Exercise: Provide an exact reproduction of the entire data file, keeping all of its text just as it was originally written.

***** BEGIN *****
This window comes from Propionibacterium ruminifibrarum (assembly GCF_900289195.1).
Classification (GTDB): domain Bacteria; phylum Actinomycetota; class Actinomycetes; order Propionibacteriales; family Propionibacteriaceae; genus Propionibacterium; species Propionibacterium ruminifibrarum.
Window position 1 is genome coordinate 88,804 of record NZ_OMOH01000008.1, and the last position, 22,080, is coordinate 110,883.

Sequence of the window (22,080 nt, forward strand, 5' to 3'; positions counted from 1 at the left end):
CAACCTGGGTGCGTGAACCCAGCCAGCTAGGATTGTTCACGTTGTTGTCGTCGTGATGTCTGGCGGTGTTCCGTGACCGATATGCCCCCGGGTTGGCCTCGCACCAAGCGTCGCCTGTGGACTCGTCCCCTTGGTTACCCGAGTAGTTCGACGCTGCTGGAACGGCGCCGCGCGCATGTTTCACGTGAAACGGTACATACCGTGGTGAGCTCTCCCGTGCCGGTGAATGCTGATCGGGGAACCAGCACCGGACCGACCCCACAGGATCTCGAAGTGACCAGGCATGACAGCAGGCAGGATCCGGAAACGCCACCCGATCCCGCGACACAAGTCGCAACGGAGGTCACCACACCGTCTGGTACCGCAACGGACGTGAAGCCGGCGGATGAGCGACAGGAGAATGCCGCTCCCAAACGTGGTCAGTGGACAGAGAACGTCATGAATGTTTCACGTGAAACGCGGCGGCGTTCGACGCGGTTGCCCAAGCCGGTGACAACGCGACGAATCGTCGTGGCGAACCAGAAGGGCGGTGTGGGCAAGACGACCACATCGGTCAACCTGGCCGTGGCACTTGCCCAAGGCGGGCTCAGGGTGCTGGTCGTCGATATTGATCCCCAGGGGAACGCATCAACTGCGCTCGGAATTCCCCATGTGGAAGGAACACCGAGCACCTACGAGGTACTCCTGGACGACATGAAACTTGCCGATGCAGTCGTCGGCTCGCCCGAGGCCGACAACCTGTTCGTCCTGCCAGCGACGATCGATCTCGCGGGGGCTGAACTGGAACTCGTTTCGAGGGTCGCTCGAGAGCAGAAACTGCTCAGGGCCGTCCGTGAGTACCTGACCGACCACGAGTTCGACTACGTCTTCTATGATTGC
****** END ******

This window comes from Propionibacterium ruminifibrarum (assembly GCF_900289195.1).
Classification (GTDB): domain Bacteria; phylum Actinomycetota; class Actinomycetes; order Propionibacteriales; family Propionibacteriaceae; genus Propionibacterium; species Propionibacterium ruminifibrarum.
Window position 1 is genome coordinate 88,804 of record NZ_OMOH01000008.1, and the last position, 22,080, is coordinate 110,883.

Sequence of the window (22,080 nt, forward strand, 5' to 3'; positions counted from 1 at the left end):
CAACCTGGGTGCGTGAACCCAGCCAGCTAGGATTGTTCACGTTGTTGTCGTCGTGATGTCTGGCGGTGTTCCGTGACCGATATGCCCCCGGGTTGGCCTCGCACCAAGCGTCGCCTGTGGACTCGTCCCCTTGGTTACCCGAGTAGTTCGACGCTGCTGGAACGGCGCCGCGCGCATGTTTCACGTGAAACGGTACATACCGTGGTGAGCTCTCCCGTGCCGGTGAATGCTGATCGGGGAACCAGCACCGGACCGACCCCACAGGATCTCGAAGTGACCAGGCATGACAGCAGGCAGGATCCGGAAACGCCACCCGATCCCGCGACACAAGTCGCAACGGAGGTCACCACACCGTCTGGTACCGCAACGGACGTGAAGCCGGCGGATGAGCGACAGGAGAATGCCGCTCCCAAACGTGGTCAGTGGACAGAGAACGTCATGAATGTTTCACGTGAAACGCGGCGGCGTTCGACGCGGTTGCCCAAGCCGGTGACAACGCGACGAATCGTCGTGGCGAACCAGAAGGGCGGTGTGGGCAAGACGACCACATCGGTCAACCTGGCCGTGGCACTTGCCCAAGGCGGGCTCAGGGTGCTGGTCGTCGATATTGATCCCCAGGGGAACGCATCAACTGCGCTCGGAATTCCCCATGTGGAAGGAACACCGAGCACCTACGAGGTACTCCTGGACGACATGAAACTTGCCGATGCAGTCGTCGGCTCGCCCGAGGCCGACAACCTGTTCGTCCTGCCAGCGACGATCGATCTCGCGGGGGCTGAACTGGAACTCGTTTCGAGGGTCGCTCGAGAGCAGAAACTGCTCAGGGCCGTCCGTGAGTACCTGACCGACCACGAGTTCGACTACGTCTTCTATGATTGC